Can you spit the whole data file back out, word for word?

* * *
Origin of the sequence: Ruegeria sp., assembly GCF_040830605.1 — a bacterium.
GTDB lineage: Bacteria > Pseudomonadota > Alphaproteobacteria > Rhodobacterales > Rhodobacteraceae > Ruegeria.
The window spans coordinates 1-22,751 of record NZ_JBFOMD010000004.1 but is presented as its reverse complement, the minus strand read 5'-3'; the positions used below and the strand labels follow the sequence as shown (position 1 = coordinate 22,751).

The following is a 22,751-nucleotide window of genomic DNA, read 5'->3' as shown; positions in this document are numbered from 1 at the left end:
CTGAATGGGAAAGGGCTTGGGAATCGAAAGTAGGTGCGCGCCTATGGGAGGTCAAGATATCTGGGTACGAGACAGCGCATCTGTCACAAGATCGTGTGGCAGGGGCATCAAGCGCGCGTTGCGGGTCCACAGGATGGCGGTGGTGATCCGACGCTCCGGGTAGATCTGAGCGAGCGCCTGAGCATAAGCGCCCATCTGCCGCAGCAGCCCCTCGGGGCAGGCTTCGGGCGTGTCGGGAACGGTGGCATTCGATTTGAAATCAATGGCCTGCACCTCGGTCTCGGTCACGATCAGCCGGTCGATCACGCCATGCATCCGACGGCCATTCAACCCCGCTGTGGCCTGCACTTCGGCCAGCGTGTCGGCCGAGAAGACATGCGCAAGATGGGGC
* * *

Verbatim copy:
Origin of the sequence: Ruegeria sp., assembly GCF_040830605.1 — a bacterium.
GTDB lineage: Bacteria > Pseudomonadota > Alphaproteobacteria > Rhodobacterales > Rhodobacteraceae > Ruegeria.
The window spans coordinates 1-22,751 of record NZ_JBFOMD010000004.1 but is presented as its reverse complement, the minus strand read 5'-3'; the positions used below and the strand labels follow the sequence as shown (position 1 = coordinate 22,751).

The following is a 22,751-nucleotide window of genomic DNA, read 5'->3' as shown; positions in this document are numbered from 1 at the left end:
CTGAATGGGAAAGGGCTTGGGAATCGAAAGTAGGTGCGCGCCTATGGGAGGTCAAGATATCTGGGTACGAGACAGCGCATCTGTCACAAGATCGTGTGGCAGGGGCATCAAGCGCGCGTTGCGGGTCCACAGGATGGCGGTGGTGATCCGACGCTCCGGGTAGATCTGAGCGAGCGCCTGAGCATAAGCGCCCATCTGCCGCAGCAGCCCCTCGGGGCAGGCTTCGGGCGTGTCGGGAACGGTGGCATTCGATTTGAAATCAATGGCCTGCACCTCGGTCTCGGTCACGATCAGCCGGTCGATCACGCCATGCATCCGACGGCCATTCAACCCCGCTGTGGCCTGCACTTCGGCCAGCGTGTCGGCCGAGAAGACATGCGCAAGATGGGGC